Level four, roughly speaking, is race pace. And so for those of us who like to race, it is an easy level to train in. The goal of level four training is straightforward: by skiing at the same pace and effort you race at, you get better at racing. The downside to level four training is that racing and race-type efforts put serious stress on your body. This is one reason that training in levels three and five is so important. But when you are getting ready to go fast, nothing beats training at race pace.
I should be a little clearer about my definition of level four. The definition I use when running is a pace that you can maintain for 12 minutes. Since skiing involves going both up and down hills, it might be more like a race pace for a 20 minute race; regardless, it is a touch faster than 10 km race pace. You should reach your maximum heart rate when doing level four training, and if you continue at this pace your blood lactate will steadily rise until you get too tired to continue.
Since level four is the same as race pace, there some aspects of a level four day that should mirror a race day. First, a solid warm-up is necessary. This should include not only some easy training but also a couple pick-ups that get all your energy systems going (on a level three day this is not necessary, on a level five day the first to efforts serve this purpose). Then, as you start your intervals (or time trial) you should think about technique the same way you do in a race. Hopefully you have some technique reminders you play in your head when you race, but just as on race day, level four intervals are about going fast, not looking pretty. Finally, make sure you allow time to get in a reasonable cool down before getting warm and fed and rested – just going fast and not taking care of yourself afterwards robs you of many of the benefits of the training.
The classic way to engage is level four training is to do intervals, that is, to go at level four pace for a fixed time (or distance) and then recover at a very easy pace for a shorter, fixed period. For instance, for many high school or master skiers the standard workout is four times four minutes with three minutes recovery. For a higher level athlete, a standard workout is something more like five times six minutes with four minutes recovery. Variations on this basic idea are fine; intervals should be from three to eight minutes, recovery time should be shorter than hard time, and total hard time should be fifteen to thirty minutes – beyond this basic framework, anything is fine.
One variation on interval training is what some coaches call “split intervals.” In order to work at a slightly higher pace, an interval is broken into smaller pieces. For instance, each interval might consist of five 90 second mini-intervals with 30 seconds recovery; recovery between big intervals would be three minutes. When running, one of my favorite workouts is sets of (2 minutes hard, 1 minute easy, 1 minute hard, 30 seconds easy, 30 seconds hard, 30 seconds easy). The mix of shorter hard intervals and less total recovery adds up to a great workout.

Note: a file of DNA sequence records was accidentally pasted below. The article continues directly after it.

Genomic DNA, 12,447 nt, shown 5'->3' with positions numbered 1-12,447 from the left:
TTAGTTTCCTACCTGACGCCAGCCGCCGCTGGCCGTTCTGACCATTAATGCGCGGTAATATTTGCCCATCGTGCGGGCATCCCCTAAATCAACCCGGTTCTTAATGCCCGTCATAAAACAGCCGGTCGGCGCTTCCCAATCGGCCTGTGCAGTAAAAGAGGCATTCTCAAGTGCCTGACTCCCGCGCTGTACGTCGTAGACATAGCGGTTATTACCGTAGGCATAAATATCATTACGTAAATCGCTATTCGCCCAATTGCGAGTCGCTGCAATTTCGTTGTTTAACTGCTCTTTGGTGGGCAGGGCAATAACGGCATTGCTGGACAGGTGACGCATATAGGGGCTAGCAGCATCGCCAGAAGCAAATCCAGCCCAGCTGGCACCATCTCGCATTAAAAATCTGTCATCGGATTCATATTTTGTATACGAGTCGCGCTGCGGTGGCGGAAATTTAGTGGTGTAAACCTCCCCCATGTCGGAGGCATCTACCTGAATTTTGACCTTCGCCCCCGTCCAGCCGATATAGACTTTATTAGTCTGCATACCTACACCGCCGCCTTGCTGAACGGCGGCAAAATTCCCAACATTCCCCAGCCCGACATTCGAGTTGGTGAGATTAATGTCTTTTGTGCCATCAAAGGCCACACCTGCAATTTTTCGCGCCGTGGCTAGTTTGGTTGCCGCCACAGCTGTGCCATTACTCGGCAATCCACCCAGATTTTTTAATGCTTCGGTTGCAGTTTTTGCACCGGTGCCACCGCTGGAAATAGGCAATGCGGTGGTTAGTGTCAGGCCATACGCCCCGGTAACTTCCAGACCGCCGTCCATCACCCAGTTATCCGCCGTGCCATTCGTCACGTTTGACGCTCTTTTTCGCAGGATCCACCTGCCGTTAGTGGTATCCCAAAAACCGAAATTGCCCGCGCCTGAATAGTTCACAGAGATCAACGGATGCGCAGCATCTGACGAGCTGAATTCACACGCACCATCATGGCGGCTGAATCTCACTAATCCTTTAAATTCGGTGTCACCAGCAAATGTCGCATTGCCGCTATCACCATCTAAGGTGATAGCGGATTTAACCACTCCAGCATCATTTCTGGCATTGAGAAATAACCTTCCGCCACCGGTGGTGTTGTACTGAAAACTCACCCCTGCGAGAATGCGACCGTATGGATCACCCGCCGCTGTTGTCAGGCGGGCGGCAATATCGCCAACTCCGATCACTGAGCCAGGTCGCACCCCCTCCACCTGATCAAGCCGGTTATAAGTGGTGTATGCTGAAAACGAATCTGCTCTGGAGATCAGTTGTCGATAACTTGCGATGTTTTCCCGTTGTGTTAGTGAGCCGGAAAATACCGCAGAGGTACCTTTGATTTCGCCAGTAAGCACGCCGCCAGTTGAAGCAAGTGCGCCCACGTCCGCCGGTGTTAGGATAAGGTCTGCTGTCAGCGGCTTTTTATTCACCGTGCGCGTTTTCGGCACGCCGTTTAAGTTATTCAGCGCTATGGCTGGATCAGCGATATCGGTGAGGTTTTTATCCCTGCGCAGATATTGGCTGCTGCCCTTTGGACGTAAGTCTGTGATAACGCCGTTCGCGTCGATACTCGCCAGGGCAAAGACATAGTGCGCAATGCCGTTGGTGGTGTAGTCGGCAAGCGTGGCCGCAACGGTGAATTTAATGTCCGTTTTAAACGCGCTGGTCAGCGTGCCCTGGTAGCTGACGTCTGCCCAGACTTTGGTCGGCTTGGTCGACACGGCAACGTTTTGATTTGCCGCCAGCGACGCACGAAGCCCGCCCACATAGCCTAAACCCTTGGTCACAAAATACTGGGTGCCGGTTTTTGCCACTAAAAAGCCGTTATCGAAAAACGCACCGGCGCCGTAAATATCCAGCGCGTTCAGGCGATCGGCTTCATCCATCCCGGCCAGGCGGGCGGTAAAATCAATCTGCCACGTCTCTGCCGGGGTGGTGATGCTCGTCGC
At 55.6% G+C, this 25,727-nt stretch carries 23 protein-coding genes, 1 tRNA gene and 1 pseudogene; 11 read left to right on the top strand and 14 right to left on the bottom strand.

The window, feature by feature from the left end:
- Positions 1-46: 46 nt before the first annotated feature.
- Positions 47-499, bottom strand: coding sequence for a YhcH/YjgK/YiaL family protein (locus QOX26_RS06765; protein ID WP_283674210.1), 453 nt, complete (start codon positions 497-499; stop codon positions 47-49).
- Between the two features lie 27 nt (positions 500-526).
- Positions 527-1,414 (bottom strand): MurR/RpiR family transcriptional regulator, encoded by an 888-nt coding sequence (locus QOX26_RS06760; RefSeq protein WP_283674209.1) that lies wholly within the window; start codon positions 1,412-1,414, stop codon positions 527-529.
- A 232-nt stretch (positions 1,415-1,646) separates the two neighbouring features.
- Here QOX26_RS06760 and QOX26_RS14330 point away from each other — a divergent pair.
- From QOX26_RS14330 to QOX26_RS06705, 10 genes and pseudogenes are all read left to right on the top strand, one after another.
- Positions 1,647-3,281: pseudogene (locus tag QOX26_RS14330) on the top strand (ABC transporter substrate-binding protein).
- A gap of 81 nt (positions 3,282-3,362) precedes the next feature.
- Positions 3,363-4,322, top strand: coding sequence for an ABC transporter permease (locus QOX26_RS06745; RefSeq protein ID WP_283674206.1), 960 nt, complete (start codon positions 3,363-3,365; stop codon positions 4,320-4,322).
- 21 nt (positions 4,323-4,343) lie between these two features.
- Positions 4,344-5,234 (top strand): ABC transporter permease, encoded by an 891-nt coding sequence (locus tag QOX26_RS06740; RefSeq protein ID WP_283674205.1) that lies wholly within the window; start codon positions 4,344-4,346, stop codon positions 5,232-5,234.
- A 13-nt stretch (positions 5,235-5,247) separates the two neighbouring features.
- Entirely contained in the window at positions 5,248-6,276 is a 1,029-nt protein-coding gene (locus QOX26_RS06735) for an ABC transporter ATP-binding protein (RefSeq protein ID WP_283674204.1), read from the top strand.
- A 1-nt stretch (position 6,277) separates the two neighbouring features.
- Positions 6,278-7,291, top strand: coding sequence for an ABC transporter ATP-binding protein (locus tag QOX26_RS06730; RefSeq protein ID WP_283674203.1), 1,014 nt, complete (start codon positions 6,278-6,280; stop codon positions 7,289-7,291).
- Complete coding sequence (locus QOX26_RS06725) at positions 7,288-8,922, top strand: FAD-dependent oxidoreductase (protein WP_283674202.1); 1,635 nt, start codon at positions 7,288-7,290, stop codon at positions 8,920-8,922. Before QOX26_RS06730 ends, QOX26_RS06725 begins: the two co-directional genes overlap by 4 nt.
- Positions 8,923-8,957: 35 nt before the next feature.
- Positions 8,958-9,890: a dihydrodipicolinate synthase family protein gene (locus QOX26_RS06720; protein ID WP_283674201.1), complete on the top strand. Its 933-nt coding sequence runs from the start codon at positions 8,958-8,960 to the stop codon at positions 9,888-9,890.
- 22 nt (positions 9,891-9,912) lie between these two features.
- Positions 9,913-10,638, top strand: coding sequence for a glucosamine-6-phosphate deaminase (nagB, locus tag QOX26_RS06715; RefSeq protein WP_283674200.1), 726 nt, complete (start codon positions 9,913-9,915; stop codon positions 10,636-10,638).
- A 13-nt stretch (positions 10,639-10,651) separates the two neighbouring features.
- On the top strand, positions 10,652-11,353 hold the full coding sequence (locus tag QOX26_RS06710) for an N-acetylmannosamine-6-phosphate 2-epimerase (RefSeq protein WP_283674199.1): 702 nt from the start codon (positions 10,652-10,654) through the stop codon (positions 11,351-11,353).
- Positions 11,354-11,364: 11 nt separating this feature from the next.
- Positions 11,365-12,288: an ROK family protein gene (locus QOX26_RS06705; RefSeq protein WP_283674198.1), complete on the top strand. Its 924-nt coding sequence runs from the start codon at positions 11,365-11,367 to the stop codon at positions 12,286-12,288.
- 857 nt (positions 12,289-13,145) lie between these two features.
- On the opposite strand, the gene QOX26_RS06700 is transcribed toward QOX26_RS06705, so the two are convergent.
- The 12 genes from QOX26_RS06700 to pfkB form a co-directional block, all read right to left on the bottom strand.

While intervals are the major way to train in level four, it isn’t the only way. No one gets into good race shape without practices racing itself, either by entering a smaller race or by racing a time trial all alone. In the summer, running time trials are a great fitness indicator. Find a hilly course or a mountain to run up, and go there about once a month. This provides both an excellent race-type effort and gives you excellent feedback about how your training is progressing. In the winter, I find that the best workout is to find a two lap course. Ski the first lap at a conservative race effort. Then, on the second lap, see how much faster you can ski. In an actual race, you almost always ski slower on the second lap; skiing negative splits in the time trial gets you close to true race effort on the second lap.
I would like to close with a couple words about tolerance intervals. These are similar enough to level four intervals to reasonably include them here, but tolerance intervals are different from every type of training that I have discussed so far in that there is no limit to how hard you go. The goal of these intervals is to push yourself to your physical and psychological maximum. I like to find a hill six to eight minutes long and go up four or five times. The first couple are hard level four, the next to last is 100% max effort, and the last is a futile effort to go even faster; if the workout has been done right, though, this will be impossible. Another popular variation is to intervals (or one longer effort) with a lot of hard climbing at the start and more rolling terrain later on: attack the hill as if the interval ended at the top, and then do all you can to hold race pace for the rest of the time.
I mention tolerance intervals partly for completeness but partly as a reminder that this is not what level four training is about; level four is about controlled race pace. Tolerance intervals are something many true competitors will long to engage in – who doesn’t want to explore the limits of their potential – but that should be limited to about two times a season, or they will quickly start to do more harm than good. Going 100% might sound (and even feel) good, but achieving your potential means holding something back all but a very few days of the year.